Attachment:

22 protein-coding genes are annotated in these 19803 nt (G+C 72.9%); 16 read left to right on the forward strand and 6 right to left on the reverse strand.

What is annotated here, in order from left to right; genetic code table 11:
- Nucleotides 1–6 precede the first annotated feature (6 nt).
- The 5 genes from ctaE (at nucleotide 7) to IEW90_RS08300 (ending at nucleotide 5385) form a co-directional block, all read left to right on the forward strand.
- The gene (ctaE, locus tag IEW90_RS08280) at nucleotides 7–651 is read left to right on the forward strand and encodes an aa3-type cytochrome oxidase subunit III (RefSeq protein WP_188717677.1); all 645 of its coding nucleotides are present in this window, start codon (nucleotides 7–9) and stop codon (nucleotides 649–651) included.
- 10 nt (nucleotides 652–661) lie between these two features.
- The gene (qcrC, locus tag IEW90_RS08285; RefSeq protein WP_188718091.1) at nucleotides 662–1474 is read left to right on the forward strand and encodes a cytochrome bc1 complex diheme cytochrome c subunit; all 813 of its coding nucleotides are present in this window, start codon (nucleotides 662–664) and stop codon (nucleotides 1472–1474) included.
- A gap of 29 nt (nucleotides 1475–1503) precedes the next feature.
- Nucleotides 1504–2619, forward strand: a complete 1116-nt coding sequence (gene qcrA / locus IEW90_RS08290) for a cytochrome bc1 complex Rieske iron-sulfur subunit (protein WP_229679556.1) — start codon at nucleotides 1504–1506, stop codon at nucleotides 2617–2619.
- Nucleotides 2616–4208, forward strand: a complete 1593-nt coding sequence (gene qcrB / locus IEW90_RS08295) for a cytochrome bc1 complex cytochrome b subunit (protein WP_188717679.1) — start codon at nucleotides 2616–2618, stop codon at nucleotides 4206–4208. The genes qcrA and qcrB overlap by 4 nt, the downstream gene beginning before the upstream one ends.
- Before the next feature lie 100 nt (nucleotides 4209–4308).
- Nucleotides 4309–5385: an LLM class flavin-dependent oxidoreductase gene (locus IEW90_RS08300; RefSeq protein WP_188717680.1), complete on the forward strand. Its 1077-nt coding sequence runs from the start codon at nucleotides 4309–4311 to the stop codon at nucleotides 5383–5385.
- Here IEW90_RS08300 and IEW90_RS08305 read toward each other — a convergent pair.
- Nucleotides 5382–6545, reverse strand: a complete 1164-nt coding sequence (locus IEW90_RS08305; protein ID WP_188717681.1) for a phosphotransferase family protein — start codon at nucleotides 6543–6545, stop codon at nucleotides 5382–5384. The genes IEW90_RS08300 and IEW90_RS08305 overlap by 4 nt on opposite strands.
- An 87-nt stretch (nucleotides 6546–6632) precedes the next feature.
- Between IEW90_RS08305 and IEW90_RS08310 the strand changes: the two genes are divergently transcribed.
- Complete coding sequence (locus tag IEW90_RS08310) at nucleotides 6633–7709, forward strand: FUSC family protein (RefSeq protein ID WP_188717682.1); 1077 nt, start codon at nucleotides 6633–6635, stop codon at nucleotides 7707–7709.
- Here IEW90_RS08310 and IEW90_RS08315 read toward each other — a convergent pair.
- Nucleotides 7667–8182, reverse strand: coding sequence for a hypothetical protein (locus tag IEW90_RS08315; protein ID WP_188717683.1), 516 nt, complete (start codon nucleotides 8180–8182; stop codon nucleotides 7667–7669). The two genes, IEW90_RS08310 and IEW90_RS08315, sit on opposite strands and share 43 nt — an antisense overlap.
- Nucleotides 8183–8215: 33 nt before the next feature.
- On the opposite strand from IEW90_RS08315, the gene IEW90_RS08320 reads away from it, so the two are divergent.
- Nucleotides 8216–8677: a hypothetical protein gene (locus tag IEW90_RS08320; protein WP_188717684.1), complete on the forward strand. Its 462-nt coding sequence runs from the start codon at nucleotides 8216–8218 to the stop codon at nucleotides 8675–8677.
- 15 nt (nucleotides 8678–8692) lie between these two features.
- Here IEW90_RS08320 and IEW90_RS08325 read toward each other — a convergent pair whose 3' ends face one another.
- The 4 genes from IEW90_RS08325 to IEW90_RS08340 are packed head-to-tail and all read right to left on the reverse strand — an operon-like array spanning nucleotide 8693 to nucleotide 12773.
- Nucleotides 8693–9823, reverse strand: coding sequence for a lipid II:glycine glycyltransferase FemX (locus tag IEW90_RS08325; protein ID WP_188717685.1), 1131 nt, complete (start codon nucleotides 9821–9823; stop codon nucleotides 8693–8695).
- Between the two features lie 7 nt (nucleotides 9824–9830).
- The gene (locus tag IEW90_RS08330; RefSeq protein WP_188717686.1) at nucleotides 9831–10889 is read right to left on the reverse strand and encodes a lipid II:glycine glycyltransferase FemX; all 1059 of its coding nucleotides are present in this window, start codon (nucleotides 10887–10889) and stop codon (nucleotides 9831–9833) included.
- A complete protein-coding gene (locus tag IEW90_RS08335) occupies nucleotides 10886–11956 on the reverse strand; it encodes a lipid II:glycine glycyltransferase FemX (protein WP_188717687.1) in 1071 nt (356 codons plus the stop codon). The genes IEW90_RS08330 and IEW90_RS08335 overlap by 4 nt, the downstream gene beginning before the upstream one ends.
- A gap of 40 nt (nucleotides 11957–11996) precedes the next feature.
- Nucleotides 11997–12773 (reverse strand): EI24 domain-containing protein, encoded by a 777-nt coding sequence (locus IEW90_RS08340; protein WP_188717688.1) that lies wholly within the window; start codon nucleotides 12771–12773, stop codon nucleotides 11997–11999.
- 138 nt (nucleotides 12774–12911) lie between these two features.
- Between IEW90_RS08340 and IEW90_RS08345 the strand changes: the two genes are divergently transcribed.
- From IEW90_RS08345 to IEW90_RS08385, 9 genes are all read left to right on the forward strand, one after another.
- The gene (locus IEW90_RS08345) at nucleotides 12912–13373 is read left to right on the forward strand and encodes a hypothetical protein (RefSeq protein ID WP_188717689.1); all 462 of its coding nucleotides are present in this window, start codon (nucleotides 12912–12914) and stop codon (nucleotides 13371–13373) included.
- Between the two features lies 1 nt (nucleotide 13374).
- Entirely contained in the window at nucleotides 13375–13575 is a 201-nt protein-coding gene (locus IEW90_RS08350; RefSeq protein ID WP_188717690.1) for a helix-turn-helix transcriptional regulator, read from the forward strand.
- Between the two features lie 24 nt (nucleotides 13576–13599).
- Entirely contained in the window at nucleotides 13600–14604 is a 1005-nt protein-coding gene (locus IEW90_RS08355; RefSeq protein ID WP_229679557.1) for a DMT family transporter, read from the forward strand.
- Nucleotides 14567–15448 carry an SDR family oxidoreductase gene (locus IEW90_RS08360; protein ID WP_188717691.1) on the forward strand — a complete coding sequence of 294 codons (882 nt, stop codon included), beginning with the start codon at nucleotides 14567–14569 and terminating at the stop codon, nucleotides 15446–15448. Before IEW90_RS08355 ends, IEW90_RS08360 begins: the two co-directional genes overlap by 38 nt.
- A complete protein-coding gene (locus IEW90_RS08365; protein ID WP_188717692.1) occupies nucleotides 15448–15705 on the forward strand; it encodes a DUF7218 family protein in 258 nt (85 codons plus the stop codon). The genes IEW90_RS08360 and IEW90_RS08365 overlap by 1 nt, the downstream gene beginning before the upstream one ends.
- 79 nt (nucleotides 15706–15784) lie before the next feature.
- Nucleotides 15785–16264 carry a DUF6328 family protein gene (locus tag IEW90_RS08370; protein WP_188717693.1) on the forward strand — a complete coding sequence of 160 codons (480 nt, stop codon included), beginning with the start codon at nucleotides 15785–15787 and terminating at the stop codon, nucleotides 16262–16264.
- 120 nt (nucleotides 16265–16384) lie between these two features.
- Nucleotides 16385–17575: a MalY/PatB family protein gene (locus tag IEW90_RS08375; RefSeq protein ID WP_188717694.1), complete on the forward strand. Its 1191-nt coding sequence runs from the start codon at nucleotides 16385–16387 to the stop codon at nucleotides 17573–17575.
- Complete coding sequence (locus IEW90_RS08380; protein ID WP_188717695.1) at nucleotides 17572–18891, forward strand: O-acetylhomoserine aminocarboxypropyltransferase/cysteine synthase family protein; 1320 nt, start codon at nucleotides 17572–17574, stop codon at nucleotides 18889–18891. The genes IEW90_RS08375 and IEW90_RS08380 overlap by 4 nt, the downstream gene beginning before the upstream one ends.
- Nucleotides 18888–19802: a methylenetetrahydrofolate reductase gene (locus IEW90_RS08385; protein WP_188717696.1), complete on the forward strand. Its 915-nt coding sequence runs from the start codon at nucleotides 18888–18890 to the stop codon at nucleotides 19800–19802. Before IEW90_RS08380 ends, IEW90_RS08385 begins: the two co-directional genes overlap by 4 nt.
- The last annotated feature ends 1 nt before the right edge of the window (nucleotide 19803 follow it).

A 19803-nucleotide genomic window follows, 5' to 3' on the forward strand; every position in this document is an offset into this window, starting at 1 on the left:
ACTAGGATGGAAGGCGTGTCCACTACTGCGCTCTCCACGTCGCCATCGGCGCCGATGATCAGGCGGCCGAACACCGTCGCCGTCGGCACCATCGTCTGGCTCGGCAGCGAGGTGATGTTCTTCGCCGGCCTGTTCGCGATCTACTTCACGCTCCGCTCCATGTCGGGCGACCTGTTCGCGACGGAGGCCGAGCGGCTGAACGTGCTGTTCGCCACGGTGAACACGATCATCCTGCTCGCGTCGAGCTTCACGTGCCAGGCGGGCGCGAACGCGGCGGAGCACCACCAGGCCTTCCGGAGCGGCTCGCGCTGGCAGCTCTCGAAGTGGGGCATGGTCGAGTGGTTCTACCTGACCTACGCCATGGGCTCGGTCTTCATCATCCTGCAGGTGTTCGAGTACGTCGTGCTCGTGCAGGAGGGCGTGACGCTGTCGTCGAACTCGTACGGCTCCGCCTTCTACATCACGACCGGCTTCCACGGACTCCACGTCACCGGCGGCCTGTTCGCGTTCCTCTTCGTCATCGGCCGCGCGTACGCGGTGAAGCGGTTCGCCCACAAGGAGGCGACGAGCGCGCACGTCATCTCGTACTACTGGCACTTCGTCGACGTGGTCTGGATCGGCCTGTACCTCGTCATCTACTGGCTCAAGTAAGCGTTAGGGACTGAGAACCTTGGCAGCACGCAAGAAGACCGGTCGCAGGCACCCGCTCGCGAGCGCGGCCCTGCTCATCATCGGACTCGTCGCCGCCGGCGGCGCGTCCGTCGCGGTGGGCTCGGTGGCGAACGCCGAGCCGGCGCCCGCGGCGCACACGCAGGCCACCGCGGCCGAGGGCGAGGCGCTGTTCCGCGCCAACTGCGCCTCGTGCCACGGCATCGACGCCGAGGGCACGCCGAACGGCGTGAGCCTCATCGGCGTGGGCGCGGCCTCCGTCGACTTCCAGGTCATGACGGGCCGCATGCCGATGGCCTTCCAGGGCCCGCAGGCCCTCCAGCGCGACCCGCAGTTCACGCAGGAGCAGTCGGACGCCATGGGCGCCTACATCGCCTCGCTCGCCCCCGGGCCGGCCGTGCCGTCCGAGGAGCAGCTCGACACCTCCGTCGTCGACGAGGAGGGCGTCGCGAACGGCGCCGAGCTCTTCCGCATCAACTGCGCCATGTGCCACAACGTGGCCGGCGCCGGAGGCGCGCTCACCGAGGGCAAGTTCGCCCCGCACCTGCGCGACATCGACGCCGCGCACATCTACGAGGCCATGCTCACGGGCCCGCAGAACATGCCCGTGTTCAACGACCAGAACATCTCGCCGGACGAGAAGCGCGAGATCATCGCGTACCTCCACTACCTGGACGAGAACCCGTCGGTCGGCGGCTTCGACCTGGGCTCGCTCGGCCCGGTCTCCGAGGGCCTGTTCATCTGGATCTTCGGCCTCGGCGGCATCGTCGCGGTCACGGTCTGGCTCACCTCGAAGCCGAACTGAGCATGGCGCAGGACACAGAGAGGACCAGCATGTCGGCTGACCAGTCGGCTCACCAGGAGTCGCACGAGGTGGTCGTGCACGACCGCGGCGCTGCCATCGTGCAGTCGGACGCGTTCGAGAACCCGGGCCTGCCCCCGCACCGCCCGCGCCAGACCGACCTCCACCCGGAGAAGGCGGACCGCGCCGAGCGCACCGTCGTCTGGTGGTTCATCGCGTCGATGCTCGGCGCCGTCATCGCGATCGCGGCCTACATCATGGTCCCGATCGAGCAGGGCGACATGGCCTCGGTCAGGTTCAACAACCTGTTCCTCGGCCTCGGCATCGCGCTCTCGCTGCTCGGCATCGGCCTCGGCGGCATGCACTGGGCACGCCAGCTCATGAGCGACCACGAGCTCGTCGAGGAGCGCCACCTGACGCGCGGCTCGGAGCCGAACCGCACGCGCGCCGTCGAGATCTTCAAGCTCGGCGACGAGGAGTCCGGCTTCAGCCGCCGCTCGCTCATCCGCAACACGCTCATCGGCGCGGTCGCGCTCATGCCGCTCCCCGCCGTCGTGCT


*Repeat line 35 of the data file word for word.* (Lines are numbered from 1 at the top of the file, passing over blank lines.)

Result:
- The gene (locus IEW90_RS08345) at nucleotides 12912–13373 is read left to right on the forward strand and encodes a hypothetical protein (RefSeq protein ID WP_188717689.1); all 462 of its coding nucleotides are present in this window, start codon (nucleotides 12912–12914) and stop codon (nucleotides 13371–13373) included.